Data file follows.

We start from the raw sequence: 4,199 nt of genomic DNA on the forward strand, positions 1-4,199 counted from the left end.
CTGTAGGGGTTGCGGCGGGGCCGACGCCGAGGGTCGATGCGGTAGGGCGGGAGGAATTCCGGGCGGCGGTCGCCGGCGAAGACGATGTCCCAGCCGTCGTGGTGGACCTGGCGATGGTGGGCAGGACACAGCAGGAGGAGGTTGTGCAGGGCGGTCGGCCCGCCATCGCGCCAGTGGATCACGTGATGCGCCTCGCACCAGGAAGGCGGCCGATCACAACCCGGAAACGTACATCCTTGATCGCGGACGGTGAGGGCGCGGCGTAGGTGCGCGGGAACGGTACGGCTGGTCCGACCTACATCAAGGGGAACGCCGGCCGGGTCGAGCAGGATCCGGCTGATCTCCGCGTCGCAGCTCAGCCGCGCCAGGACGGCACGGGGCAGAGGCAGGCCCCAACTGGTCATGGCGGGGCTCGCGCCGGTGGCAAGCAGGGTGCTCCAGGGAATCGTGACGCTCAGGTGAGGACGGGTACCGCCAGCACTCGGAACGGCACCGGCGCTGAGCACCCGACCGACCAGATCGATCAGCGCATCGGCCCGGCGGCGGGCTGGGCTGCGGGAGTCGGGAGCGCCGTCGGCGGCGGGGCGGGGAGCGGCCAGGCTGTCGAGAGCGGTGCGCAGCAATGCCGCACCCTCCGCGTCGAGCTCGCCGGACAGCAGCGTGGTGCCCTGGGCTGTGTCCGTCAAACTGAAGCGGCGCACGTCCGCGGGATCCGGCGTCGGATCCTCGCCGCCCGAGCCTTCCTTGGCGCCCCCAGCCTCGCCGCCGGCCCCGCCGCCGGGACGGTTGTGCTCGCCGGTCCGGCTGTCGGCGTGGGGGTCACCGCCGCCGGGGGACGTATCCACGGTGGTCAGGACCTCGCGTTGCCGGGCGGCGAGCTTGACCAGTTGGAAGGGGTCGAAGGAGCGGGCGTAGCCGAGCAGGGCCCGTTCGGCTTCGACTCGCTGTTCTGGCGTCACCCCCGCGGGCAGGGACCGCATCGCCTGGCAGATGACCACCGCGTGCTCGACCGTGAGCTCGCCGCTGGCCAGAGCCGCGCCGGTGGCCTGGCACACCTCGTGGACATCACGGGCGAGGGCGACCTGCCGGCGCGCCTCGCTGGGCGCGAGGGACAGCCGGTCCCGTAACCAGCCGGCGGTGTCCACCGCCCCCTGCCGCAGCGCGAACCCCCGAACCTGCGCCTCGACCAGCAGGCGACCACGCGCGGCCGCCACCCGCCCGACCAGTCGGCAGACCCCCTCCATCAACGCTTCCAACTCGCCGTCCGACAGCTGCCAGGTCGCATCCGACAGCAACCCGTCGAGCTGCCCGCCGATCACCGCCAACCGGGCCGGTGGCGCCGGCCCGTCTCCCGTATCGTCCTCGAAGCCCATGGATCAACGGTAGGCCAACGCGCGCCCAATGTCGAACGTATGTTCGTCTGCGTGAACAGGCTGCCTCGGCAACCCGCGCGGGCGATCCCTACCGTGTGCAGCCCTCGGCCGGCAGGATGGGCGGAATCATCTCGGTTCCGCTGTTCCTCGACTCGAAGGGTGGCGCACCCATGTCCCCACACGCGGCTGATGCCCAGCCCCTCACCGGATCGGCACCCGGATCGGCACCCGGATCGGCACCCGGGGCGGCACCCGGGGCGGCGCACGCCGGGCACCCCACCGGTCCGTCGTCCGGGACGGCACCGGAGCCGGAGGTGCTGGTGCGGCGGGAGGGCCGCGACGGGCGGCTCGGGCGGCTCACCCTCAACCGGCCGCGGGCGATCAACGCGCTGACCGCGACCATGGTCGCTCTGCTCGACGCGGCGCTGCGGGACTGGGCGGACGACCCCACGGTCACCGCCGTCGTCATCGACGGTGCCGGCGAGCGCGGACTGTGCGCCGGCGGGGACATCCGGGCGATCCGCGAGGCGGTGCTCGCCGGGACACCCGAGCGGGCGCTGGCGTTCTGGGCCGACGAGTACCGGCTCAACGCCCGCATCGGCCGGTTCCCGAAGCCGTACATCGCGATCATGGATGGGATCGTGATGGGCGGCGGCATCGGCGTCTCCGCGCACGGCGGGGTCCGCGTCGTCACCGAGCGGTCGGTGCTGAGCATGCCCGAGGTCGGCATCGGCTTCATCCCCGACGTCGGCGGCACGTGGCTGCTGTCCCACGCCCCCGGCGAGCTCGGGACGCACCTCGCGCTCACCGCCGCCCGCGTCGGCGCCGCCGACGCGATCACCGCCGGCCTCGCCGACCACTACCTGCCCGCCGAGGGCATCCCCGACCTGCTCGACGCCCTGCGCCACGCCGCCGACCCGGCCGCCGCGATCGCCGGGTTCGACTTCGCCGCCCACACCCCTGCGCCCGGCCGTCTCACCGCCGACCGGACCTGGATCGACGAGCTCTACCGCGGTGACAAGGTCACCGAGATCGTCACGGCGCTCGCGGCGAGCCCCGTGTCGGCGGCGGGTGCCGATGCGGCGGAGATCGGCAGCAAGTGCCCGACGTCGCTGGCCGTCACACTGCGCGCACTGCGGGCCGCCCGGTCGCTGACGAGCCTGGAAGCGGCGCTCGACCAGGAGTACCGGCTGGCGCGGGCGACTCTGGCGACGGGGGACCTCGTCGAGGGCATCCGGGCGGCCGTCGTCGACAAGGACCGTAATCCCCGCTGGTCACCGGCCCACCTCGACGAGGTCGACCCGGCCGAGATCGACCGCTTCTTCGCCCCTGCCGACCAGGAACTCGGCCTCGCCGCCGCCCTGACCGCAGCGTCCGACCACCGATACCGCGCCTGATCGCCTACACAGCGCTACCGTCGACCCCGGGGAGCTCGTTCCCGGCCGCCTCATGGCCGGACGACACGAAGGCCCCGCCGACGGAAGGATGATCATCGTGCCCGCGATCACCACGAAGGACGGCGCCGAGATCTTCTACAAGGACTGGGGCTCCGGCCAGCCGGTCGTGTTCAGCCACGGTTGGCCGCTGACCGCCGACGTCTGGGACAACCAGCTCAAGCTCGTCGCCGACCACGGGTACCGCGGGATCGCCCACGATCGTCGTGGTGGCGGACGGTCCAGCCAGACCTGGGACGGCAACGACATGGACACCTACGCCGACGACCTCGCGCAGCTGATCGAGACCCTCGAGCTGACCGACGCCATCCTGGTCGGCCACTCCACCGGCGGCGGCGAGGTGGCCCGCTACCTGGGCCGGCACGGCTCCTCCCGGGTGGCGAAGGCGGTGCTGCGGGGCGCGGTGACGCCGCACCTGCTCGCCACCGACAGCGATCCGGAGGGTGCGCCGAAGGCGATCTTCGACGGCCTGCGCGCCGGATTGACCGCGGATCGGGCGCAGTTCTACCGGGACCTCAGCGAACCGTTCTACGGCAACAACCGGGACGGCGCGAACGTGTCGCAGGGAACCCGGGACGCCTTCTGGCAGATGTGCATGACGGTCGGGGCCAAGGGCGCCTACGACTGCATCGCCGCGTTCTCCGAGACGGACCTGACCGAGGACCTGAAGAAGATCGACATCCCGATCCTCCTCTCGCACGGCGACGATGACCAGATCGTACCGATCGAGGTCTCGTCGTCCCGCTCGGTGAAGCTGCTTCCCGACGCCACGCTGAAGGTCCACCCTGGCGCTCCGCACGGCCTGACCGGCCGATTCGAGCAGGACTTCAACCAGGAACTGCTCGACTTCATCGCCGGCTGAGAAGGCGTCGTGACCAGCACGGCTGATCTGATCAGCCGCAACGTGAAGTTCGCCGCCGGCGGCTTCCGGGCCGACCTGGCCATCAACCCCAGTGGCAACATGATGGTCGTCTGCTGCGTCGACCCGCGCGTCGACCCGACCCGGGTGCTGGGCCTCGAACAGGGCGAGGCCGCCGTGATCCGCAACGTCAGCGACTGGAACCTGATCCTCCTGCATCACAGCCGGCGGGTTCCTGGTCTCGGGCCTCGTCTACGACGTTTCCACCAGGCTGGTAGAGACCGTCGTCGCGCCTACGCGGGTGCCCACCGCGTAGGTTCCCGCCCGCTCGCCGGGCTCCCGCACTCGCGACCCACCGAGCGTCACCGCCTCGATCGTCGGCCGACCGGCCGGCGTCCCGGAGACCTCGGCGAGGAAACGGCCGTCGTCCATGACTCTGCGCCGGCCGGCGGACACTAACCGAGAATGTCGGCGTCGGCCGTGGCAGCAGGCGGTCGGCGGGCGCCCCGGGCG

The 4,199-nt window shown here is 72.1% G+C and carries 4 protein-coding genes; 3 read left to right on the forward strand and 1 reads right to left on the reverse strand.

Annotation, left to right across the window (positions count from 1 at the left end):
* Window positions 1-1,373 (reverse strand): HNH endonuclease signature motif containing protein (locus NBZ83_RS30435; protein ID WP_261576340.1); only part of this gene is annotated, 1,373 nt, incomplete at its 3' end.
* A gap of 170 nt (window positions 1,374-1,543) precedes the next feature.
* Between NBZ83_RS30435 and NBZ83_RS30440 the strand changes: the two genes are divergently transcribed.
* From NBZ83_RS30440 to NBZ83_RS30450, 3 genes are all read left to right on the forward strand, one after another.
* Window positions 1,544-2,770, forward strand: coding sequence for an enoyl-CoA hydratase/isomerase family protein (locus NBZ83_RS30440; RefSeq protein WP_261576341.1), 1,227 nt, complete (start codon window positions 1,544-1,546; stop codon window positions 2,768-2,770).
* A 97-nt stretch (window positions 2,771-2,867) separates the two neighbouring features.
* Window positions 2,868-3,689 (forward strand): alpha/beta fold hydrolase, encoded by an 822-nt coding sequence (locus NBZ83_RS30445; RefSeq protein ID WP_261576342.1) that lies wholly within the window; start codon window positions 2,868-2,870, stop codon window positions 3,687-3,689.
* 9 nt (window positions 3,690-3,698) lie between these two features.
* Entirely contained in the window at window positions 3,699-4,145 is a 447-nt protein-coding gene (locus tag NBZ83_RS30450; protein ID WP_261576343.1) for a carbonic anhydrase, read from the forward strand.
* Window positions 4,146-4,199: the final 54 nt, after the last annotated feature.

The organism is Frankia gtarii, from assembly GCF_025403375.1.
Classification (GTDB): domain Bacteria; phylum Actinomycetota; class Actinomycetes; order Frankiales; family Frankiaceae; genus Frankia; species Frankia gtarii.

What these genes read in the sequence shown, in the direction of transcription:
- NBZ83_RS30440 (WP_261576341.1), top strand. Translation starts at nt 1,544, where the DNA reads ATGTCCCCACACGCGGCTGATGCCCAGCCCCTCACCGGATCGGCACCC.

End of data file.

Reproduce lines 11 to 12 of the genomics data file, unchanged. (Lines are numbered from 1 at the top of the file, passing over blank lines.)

* Window positions 2,868-3,689 (forward strand): alpha/beta fold hydrolase, encoded by an 822-nt coding sequence (locus NBZ83_RS30445; RefSeq protein ID WP_261576342.1) that lies wholly within the window; start codon window positions 2,868-2,870, stop codon window positions 3,687-3,689.
* 9 nt (window positions 3,690-3,698) lie between these two features.